Margaret: So you did these trials of, I think it was 29 species and cultivars, closely related, many of them are arborescens. And the winners—it’s almost like in this report, there’s the gardener viewpoint of the winners, and then there’s a page that has this chart about the pollinator visits to each trialed cultivar or species. And that’s quite different.
The ones that are on the top in terms of garden performance are not necessarily the ones that are on the top in terms of insect appeal.
Margaret: Yeah. That’s kind of interesting. So, I don’t know, where do we want to start? We’ve just a little bit talked about the ones that have the most insect appeal, without naming names.
I want to talk about… I mean, ‘Annabelle and straight arborescens are white flowers, but not all of them are even white anymore. And I’m seeing more and more of these, from Proven Winners and from North Carolina State University breeding, I’m seeing more and more of these mop-toppy looking ones, some of them are in different colors.
But it surprises me to see more mopheady kind of ones coming out when everybody’s interest seems to be in pollinator plants. So that conflict, that tension between those two goals. So tell me about it from your point of view, because you were looking at both.
Sam: We were definitely looking at both, so we’re always interested and we’re always going to, essentially our goal is to promote plants that work well in the mid-Atlantic region. And we’re looking at plants from two perspectives. We’re looking at them from a horticultural perspective, and this would be coming back to our mission. We want to inspire people about the beauty and value of native plants. It would be the horticultural value, and then the other value be ecological value for insect pollinators, specifically.
We are looking at both sides of the coin there. So there’s always going to be plants that might just be beautiful if they perform well, but we’re also trying to promote plants that are great for pollinators. And in some cases there’s great compromises. So like something like Hydrangea arborescens ‘Haas Halo’ [above], an absolutely striking, beautiful plant, incredible floral display. It is a laccap hydrangea, so lacecap flower type, and it’s attracting tons of pollinators, in addition to being a beautiful kind of classic landscape plant.
And then there are plants that are the mophead types, which are beautiful plants, but they may not be attracting as many.
So essentially what we’re just trying to do is provide you a well-rounded view of this genus, so that people can make informed decisions based on their various garden goals. If you want that classic look of that big mophead hydrangea, we’ve got a hydrangea for you. If you’re more like me and you really are gardening for wildlife, this chart is really where I would be paying attention to.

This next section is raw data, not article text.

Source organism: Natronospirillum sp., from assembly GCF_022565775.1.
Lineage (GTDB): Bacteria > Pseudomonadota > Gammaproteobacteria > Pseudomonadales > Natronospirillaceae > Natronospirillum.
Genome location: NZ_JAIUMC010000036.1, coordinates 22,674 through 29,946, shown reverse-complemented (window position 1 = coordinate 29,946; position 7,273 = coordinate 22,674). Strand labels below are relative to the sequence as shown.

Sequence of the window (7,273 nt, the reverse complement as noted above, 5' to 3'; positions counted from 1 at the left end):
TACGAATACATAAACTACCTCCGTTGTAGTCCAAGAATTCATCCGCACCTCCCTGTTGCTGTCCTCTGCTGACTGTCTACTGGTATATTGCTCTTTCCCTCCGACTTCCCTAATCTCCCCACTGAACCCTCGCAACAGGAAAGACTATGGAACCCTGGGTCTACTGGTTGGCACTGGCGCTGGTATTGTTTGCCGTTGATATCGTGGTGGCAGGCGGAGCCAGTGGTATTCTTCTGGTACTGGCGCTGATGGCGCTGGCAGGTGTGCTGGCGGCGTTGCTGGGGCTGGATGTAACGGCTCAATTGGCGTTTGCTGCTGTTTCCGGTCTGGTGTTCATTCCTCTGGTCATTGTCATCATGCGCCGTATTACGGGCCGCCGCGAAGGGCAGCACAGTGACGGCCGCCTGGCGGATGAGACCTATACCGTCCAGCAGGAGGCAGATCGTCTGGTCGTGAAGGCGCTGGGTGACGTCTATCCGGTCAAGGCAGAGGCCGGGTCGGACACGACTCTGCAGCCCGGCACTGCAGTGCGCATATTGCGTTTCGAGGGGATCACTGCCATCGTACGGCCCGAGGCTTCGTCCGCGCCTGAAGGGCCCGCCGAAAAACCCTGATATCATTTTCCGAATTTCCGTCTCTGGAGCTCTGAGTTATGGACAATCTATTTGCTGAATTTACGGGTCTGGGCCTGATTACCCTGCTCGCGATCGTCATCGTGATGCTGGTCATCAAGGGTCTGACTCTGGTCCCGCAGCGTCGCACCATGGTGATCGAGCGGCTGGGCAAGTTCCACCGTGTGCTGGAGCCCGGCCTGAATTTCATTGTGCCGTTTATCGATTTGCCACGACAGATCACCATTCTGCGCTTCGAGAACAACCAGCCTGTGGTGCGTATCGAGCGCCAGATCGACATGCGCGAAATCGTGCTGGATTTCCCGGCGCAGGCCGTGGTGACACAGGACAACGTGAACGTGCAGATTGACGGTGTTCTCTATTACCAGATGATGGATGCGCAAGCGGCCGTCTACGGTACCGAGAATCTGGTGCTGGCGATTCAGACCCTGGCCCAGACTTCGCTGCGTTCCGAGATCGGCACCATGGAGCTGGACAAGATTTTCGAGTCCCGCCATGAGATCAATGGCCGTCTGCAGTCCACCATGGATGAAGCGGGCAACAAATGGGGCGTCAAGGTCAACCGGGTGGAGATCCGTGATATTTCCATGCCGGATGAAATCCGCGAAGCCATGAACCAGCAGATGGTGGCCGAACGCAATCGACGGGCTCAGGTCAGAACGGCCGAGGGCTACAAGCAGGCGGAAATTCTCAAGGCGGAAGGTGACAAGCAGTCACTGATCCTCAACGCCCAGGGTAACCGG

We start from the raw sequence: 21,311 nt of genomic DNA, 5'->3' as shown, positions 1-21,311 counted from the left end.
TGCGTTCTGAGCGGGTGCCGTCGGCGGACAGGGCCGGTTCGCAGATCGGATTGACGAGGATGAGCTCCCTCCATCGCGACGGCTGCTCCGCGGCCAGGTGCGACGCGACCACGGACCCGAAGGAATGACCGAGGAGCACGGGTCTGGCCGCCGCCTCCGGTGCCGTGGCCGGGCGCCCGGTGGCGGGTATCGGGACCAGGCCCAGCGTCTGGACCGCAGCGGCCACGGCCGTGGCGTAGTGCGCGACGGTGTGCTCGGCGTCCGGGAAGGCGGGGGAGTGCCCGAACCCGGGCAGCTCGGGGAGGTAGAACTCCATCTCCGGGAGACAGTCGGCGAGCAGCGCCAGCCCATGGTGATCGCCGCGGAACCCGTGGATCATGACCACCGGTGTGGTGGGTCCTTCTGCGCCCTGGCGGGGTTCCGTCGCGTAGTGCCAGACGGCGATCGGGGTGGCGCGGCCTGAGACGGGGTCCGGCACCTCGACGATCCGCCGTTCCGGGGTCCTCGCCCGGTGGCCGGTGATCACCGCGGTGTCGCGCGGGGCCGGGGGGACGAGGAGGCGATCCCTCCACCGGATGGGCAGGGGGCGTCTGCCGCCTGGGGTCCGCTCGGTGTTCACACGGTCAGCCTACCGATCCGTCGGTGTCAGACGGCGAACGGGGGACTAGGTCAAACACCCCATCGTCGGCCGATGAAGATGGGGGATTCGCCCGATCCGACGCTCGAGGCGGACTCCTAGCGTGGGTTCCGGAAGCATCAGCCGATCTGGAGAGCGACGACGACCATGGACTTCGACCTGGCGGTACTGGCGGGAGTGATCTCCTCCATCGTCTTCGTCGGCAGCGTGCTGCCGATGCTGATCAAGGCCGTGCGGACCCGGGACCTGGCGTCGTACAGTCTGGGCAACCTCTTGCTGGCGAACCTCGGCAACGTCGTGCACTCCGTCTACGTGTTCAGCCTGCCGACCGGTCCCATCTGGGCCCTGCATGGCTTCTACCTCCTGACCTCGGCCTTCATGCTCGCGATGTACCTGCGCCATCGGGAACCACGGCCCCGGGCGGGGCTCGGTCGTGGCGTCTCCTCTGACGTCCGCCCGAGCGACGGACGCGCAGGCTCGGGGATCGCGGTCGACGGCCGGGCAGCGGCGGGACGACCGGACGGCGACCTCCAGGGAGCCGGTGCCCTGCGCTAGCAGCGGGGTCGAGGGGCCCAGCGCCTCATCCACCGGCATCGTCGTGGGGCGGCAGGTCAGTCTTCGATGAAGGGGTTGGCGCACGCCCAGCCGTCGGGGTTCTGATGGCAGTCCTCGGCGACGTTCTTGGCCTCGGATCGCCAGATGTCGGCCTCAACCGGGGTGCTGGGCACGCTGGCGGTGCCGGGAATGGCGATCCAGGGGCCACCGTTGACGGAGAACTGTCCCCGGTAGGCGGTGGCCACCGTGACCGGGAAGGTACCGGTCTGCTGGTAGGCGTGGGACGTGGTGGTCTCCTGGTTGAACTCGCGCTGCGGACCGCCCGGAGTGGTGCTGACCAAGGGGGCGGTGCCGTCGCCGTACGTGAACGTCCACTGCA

Margaret: Right [laughter].
Sam: So something like Hydrangea arborescens ‘White Dome,’ even just straight species Hydrangea arborescens. These are plants that are attracting insects in droves, and that’s really something that we do pay attention to.
We’ve actually been, in recent years, been linking our pollinator scores with the horticultural scores. So plants that attract more pollinators are getting a slight bump at the end of the trial in their scores. So something like Hydrangea arborescens ‘Total Eclipse’ [below], that bump might have been just enough for it to reach our top performers list.
So we want to be recommending a well-rounded group of plants, both from horticultural perspectives and from ecological perspectives, but there’s often plants that have great, great features of both.
Margaret: And one of the first native plant cultivars that I planted here a hundred billion years ago—not that I’m feeling old today, Sam, or anything, all these references to previous centuries—but was because it came from a visit to Mt. Cuba a very long time ago, when Dick Lighty was there.
And he had developed a cultivar of a twig dogwood called ‘Silver and Gold,’ Cornus sericea ‘Silver and Gold,’ with gold stems and silver. And, so it’s a cultivar, so it’s a little different, it doesn’t have green leaves. It has white and green variegated leaves, which as we now know means it’s maybe a little less useful to certain insects for certain things, but it still has a lot of the other traits. And I put it right in my front yard. It’s one of the first things you see when you come in.
But then I have the straight species, a lot of them sort of up on the hill, in the back, a whole big group of them. And I keep thinking about that as a way to say how to balance, even if we both want what the gardener likes, showiness, and what the insects like, which might be a little less showy in some ways. Although that ‘Haas Halo’ you said is so gorgeous for both insects and people.
So I kind of think a little bit of like, maybe you can have a few of these showoffs in a prominent spot, but maybe you can also make room for some of the ones that are a little less so, in a little less showy of a spot. Do you know what I mean? Kind of a balance.
Sam: Absolutely, yeah. It’s really about that perfect plant for the perfect place. And we’ve tried to promote plants that a spectrum of people could utilize in their home landscapes. Even if you just have a small patio garden, we try to have recommendations for you. So that even just by adding one native plant to your home landscape, you’re doing some good.
Even if it is a cultivar, many of these cultivars are still supporting some insects. It might not be as many as if you were to plant some of these mopheads. There’s some value, not much, but it’s still very likely more than non-native plants that aren’t from Eastern North America.
We like to call that “conservation by addition,” even by adding one plant to your home landscape, and no matter how you’re doing it, you are moving the needle in a good direction.
Margaret: O.K. I like that. I like that. Conservation by, you said, by addition, is that what you said?
Sam: Correct. Yeah.
Margaret: O.K. I like that. That’s great. That’s a great idea. O.K.
So tell us about some of the “winners.” I mean, because again, they’re not all white either. Not only are they not all lacecaps, but they’re not all white. So tell us about some of the standouts that and why.